Duli Hembrom a 13 year old Indian child faced with the prospect of an arranged marriage and becoming another child bride statistic shocked school teachers when she recently wrote a letter pleading for school administrators to stop the wedding.
Writing to the principal of Milan Mithi Uchha Vidyalaya after failing to convince her parents to stop the wedding, the child implored administrators that she did not wish to be married until at least turning 18.
Wrote the child, two days before she was set to marry a man her parents had organized for her: ‘My parents have fixed my wedding on April 22,’
‘I do not want to get married, I took an oath at the time of admission that I will not get married before I turn 18.’
Duli also added that she wanted the teacher to stop the marriage ‘whichever way possible.’
It is thought the ‘oath’ Duli refers to is the school’s promise she had to make when she started, but exactly what it included is not known.
Responding to his daughter’s letter, the child’s father, Lachhu, who lives in Gudibanda with Duli’s mother, said child marriage was a common phenomenon in their society.
The father would further tell via the Hindustan Times that it was difficult to find a suitable match for a grown-up girl.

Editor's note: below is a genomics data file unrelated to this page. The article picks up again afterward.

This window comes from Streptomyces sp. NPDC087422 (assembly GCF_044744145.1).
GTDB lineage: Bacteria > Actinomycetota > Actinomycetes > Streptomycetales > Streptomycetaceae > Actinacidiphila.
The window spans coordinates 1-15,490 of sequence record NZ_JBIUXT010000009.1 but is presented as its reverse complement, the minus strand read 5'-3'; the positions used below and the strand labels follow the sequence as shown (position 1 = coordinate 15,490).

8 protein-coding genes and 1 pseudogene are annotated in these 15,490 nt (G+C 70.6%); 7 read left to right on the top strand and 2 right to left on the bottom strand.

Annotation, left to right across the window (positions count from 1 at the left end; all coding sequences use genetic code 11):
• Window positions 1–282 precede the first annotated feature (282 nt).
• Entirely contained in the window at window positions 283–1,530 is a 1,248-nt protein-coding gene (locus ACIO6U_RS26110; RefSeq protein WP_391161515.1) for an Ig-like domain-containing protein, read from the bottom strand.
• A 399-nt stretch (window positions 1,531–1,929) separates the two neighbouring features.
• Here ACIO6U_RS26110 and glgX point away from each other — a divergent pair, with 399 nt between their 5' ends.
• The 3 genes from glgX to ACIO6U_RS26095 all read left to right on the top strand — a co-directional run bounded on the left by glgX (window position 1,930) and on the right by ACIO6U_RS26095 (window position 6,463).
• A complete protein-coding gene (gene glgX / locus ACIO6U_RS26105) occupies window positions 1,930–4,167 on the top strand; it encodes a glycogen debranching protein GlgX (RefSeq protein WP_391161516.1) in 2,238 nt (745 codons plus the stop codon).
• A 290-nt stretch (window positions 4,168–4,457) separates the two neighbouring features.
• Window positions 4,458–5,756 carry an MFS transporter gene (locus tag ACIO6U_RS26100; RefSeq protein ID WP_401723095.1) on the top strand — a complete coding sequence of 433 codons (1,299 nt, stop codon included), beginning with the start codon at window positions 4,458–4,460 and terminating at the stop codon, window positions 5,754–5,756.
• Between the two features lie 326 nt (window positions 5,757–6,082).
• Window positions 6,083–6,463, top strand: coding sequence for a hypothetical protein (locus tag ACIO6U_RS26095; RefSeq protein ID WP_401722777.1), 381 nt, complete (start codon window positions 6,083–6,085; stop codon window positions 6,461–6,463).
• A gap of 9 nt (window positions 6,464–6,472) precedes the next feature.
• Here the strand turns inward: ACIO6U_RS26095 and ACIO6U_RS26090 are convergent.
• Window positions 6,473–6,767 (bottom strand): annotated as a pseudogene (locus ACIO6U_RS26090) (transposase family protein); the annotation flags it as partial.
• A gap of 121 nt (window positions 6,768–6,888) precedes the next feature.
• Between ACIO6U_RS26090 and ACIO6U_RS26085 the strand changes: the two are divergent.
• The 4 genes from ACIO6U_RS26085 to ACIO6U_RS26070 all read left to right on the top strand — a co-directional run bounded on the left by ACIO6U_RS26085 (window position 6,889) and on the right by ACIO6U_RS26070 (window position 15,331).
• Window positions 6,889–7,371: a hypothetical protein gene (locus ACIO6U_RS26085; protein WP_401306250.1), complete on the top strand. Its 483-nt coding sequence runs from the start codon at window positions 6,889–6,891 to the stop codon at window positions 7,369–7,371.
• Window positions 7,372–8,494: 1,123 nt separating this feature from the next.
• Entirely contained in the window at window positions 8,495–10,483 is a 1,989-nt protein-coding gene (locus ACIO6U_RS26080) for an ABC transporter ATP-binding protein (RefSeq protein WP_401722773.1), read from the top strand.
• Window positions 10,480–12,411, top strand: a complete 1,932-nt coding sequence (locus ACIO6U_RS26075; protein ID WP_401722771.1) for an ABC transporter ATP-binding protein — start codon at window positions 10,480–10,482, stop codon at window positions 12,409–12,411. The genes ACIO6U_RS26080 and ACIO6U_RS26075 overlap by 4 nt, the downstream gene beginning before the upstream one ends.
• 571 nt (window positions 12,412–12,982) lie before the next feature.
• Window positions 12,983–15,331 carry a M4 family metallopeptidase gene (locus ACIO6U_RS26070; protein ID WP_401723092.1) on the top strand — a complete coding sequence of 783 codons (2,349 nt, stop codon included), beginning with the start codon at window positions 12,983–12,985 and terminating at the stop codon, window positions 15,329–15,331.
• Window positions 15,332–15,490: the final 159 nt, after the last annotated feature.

Notes the indiatimes: It is nearly impossible to completely change people’s mindset as child marriage in India remains rooted in a complex matrix of religious traditions, social practices, economic factors and deeply rooted prejudices.
The common phenomenon of child brides in the region (most particularly in rural areas) persists despite the creation of the Child Marriage Restraint Act, passed in India during British rule in 1929, which mandates that a girl must be 18 and a boy 21 before they can wed.
Despite the mandate, India ranks as the second highest number of child marriages, according to a 2014 UN report.
The report describes neighboring Bangladesh having the highest rate of child marriage (with two out of every three girls marry before age 18), followed by India, Nepal and Afghanistan.
In India, the census documented 43 per cent of women aged 20-24 were first married by the age of 18 between 2005-2013. Girls with no education were 5.5 times more likely to marry or enter into union compared to those with at least 10 years of education.
Aarati Benera, a women’s rights activist, described child marriage as ‘illegal and a social evil.’
Adding: ‘It also has a negative psychological impact on a child. They are burdened with additional responsibility at a very young age.’
That said analysts do not expect the practice of child brides to dissipate, in fact on the contrary as they now expect more than 140 million girls will become child brides globally between 2011 and 2020.
At present it is not necessarily understood if school administrators were able to avail Duli Hembrom of her fate ….
above image found here